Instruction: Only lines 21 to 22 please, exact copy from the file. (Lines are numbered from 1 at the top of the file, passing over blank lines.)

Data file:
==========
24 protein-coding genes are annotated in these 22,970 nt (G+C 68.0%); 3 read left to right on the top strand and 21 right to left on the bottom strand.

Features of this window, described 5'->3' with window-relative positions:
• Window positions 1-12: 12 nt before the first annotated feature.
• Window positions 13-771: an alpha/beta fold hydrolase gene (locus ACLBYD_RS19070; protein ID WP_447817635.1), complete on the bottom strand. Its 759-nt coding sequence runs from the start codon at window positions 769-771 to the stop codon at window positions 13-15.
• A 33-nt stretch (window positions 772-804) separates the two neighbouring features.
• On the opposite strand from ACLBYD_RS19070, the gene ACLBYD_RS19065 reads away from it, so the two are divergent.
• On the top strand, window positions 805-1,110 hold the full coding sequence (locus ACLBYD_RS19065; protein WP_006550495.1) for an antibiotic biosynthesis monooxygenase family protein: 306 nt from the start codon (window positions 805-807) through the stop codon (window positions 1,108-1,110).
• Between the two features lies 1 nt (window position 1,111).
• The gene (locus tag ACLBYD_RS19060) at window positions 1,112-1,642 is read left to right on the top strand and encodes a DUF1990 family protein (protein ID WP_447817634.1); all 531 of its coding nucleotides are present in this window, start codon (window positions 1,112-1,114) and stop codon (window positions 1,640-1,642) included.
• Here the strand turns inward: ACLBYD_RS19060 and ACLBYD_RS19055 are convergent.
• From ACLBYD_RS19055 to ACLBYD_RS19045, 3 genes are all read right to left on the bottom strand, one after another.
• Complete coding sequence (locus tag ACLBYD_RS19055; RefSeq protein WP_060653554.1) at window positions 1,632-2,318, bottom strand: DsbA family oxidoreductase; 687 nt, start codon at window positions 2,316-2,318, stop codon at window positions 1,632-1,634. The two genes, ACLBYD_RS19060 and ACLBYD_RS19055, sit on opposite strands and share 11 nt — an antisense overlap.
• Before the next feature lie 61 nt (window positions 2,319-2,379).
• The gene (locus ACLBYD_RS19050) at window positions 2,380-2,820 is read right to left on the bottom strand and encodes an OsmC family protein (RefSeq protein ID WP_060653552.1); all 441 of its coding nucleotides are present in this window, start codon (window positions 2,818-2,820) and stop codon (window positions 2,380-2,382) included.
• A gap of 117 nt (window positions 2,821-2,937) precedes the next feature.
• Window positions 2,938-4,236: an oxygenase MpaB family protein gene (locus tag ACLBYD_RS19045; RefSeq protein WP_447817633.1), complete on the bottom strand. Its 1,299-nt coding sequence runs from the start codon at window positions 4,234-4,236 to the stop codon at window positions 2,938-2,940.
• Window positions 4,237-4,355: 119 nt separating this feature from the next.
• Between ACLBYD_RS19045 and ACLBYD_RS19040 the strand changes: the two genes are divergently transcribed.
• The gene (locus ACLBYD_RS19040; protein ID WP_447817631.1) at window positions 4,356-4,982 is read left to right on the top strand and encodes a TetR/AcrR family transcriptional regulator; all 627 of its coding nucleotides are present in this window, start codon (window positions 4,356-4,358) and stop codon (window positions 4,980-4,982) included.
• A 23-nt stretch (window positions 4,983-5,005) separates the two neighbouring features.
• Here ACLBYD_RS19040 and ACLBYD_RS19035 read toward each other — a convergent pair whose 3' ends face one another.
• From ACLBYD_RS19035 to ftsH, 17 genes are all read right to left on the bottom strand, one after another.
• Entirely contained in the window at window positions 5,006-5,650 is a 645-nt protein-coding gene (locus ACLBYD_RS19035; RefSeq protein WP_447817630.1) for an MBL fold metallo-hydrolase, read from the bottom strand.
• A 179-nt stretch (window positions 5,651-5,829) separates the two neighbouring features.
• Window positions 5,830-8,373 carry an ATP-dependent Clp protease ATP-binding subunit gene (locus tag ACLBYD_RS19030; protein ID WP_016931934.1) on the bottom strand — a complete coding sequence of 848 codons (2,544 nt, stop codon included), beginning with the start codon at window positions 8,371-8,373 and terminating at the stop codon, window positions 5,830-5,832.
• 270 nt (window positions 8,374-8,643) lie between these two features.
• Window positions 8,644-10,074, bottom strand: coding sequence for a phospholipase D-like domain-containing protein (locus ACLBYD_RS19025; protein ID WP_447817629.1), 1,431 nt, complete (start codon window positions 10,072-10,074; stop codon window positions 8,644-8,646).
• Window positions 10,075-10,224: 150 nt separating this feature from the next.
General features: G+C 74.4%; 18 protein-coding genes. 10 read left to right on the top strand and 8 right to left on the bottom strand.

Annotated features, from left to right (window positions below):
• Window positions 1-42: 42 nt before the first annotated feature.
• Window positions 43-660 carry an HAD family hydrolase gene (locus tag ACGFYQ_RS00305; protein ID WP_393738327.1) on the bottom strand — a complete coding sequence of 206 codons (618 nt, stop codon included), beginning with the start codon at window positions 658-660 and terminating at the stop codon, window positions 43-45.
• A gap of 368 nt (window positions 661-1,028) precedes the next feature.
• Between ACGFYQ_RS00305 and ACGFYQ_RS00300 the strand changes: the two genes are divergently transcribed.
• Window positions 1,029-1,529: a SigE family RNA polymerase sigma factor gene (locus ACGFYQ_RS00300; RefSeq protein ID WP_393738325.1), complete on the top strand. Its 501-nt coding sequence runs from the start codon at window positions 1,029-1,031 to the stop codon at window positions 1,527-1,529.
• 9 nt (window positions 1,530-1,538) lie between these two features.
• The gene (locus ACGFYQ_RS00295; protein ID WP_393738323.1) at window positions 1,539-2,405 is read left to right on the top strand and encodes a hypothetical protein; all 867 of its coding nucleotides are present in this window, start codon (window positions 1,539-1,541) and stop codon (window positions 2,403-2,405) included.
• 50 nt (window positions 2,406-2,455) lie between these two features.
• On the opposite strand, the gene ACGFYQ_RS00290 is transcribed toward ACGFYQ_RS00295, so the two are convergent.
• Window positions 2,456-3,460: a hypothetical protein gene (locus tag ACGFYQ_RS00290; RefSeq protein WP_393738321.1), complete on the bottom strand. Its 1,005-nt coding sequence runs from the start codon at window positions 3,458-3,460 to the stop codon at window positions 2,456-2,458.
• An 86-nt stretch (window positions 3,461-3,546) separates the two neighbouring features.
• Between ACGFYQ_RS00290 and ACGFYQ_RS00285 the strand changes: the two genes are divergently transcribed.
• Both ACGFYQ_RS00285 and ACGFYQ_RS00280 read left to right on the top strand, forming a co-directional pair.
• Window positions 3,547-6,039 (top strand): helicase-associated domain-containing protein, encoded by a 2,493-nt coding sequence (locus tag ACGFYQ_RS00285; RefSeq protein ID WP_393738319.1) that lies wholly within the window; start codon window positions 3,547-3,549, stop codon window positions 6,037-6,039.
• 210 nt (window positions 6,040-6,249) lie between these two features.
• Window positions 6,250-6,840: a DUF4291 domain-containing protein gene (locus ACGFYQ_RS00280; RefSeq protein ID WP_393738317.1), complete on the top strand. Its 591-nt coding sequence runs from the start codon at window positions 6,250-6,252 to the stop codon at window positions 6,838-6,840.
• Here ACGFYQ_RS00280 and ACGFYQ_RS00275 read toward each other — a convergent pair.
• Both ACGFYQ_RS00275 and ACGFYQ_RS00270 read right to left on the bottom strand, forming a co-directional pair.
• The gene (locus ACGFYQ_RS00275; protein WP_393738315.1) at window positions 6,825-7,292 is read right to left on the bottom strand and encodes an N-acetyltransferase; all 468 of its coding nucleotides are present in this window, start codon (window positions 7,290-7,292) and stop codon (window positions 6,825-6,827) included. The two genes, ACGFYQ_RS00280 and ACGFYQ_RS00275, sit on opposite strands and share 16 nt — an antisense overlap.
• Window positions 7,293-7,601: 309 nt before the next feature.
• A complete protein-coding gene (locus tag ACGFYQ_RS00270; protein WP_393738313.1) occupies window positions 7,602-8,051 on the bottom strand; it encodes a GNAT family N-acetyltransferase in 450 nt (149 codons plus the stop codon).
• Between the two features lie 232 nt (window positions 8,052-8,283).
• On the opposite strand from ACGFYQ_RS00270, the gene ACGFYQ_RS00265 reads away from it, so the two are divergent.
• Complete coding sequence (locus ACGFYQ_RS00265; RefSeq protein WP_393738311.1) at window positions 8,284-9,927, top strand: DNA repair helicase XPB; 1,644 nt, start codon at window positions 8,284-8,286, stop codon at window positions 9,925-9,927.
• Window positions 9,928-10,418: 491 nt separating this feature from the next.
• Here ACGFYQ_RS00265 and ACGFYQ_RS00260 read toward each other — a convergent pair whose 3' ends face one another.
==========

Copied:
• Here ACLBYD_RS19040 and ACLBYD_RS19035 read toward each other — a convergent pair whose 3' ends face one another.
• From ACLBYD_RS19035 to ftsH, 17 genes are all read right to left on the bottom strand, one after another.